Honors College Capstone Experience/Thesis Projects

Department

Engineering

Document Type

Thesis

Abstract

According to the United Nations, the world population is expected to grow from its current 7 billion to 9.7 billion by the year 2050. During this time, global food demand is also expected to increase by between 59% and 98% due to the population increase, accompanied by an increasing demand for protein due to a rising standard of living throughout developing countries. [1] Meeting this increase in required food production using present agricultural practices would necessitate a similar increase in farmland; a resource which does not exist in abundance. Therefore, in order to meet growing food demands, new methods will need to be developed to increase the efficiency of farming, thereby increasing yield from the present land. One way in which this problem can be solved is through the usage of autonomous aerial systems to scout for problems which could potentially affect the crop yield – such as nutrient deficiency, water stress, or diseases. Once located, this data can be used to determine the proper treatment for the field to alleviate the problem. Through this process, resources can be reduced to the required minimum, while problems affecting the crop yield will still be corrected, allowing greater production with a lower amount of resources. This project on the application of Unmanned Aerial Vehicles (UAV’s) to the field of agriculture consisted of two phases. First, a study was conducted on the required background to define the problem statement and what solutions were available for this application. This consisted of first defining the operations within agriculture where UAV’s could be used to increase efficiency, and then the sensors, hardware, and software these operations would require. The remainder of the project consisted of evaluating the tools which could be utilized to develop such a solution. Primarily, the project focused on software tools – programming software, simulation environments, and machine learning algorithms – which could be utilized by future students to develop a functional hardware and software toolchain for the research of autonomous systems for agricultural applications. After analyzing these development solutions, a set of tools was selected which showed promise in the creation of a functional solution. It was demonstrated that the core functions required for a UAV-based agricultural solution – navigation, perception, and feature detection – could be implemented within these systems, implying that they could be integrated into a full solution. As the tools were selected to ensure the developed algorithms would be transferable to physical platforms, this additionally supports a physical system could also be developed. The present work is part of the Autonomous Systems Lab which belongs to the WKU Center for Energy Systems. The author hopes that this project contributes to the advancement of the curriculum within the engineering department and serves as a foundation for future students developing autonomous systems, perception, and applied artificial intelligence at WKU.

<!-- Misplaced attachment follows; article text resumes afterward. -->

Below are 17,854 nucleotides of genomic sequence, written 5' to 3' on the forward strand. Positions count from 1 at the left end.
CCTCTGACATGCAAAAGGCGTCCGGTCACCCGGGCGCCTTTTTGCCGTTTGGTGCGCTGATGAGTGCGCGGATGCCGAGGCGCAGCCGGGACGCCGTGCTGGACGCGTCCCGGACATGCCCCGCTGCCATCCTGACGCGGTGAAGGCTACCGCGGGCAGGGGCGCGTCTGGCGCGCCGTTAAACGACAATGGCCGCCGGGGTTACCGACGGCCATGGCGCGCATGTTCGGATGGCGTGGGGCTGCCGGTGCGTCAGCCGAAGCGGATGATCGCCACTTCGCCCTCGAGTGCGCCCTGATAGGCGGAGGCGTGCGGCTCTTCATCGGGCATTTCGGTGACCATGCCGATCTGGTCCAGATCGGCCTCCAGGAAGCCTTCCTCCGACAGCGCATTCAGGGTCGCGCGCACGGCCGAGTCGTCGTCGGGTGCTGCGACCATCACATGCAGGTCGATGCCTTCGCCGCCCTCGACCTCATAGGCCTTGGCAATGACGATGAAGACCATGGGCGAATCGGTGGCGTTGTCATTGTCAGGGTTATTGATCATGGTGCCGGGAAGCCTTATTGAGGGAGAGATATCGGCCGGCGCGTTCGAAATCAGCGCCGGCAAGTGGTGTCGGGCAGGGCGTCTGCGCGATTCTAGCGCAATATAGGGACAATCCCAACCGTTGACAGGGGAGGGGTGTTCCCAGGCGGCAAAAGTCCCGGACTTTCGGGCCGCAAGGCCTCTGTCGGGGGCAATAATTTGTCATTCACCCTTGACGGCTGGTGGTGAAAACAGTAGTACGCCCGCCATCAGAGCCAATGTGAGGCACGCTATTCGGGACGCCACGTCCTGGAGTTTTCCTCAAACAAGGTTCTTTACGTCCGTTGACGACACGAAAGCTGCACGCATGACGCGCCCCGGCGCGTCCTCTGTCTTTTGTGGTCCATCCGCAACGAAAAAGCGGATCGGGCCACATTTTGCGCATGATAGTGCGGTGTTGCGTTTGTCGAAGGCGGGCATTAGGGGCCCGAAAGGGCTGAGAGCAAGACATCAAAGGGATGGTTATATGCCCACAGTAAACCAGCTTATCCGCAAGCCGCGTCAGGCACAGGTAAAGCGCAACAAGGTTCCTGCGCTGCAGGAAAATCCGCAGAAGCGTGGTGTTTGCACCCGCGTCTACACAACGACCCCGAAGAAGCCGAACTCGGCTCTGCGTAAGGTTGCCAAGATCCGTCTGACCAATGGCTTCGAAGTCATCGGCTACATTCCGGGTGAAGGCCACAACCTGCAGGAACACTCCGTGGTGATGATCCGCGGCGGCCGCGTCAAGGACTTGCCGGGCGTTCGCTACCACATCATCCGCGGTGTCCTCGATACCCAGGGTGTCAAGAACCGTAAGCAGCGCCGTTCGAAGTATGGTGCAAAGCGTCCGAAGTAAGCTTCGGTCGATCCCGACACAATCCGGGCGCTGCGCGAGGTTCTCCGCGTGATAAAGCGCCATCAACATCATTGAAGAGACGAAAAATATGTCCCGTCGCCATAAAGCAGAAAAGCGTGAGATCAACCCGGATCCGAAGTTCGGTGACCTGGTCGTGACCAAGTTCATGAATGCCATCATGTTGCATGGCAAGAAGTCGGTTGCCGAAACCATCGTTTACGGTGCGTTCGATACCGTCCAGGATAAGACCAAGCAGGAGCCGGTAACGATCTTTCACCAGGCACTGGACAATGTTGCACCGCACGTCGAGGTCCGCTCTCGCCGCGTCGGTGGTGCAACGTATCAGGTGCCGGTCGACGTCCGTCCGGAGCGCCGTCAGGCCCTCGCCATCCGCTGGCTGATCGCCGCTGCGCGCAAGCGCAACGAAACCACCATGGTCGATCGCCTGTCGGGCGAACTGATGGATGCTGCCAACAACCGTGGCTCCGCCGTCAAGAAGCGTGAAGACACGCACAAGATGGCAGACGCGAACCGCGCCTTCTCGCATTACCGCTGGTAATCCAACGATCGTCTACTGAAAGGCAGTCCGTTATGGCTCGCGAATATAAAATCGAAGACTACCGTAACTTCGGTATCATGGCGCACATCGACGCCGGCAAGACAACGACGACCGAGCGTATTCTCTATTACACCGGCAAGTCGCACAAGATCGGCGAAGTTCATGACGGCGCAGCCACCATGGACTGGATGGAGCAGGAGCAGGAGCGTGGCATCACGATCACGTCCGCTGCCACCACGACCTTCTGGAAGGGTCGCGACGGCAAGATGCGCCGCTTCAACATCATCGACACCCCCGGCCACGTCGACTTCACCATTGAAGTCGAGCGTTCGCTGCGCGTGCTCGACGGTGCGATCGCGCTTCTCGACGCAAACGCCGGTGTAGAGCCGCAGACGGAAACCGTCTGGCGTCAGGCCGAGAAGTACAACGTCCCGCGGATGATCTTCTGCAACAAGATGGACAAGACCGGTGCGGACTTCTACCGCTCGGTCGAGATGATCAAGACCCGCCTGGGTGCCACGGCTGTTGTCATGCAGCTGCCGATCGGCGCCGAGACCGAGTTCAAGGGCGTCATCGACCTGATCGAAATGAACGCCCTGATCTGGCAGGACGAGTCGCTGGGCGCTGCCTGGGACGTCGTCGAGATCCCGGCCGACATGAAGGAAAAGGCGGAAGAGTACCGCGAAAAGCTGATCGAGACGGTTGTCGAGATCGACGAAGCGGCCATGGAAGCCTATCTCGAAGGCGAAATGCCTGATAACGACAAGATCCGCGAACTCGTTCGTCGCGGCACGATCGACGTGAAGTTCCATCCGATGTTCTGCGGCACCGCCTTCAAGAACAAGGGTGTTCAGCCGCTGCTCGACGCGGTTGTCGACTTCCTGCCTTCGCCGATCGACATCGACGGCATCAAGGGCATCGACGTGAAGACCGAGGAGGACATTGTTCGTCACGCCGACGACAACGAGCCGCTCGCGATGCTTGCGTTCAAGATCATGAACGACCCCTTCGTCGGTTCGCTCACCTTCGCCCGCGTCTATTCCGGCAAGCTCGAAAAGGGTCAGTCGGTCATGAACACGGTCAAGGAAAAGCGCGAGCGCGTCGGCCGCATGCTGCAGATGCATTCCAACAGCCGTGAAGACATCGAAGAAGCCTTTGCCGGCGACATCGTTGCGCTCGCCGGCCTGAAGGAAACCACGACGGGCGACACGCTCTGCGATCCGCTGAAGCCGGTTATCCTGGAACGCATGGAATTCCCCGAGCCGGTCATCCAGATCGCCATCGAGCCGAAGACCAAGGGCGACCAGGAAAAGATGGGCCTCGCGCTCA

Advisor(s) or Committee Chair

Dr. Farhad Ashrafzadeh, Prof. Ali Buendia, Prof. Joel Lenoir

Disciplines

Agriculture | Computer Sciences | Electrical and Computer Engineering

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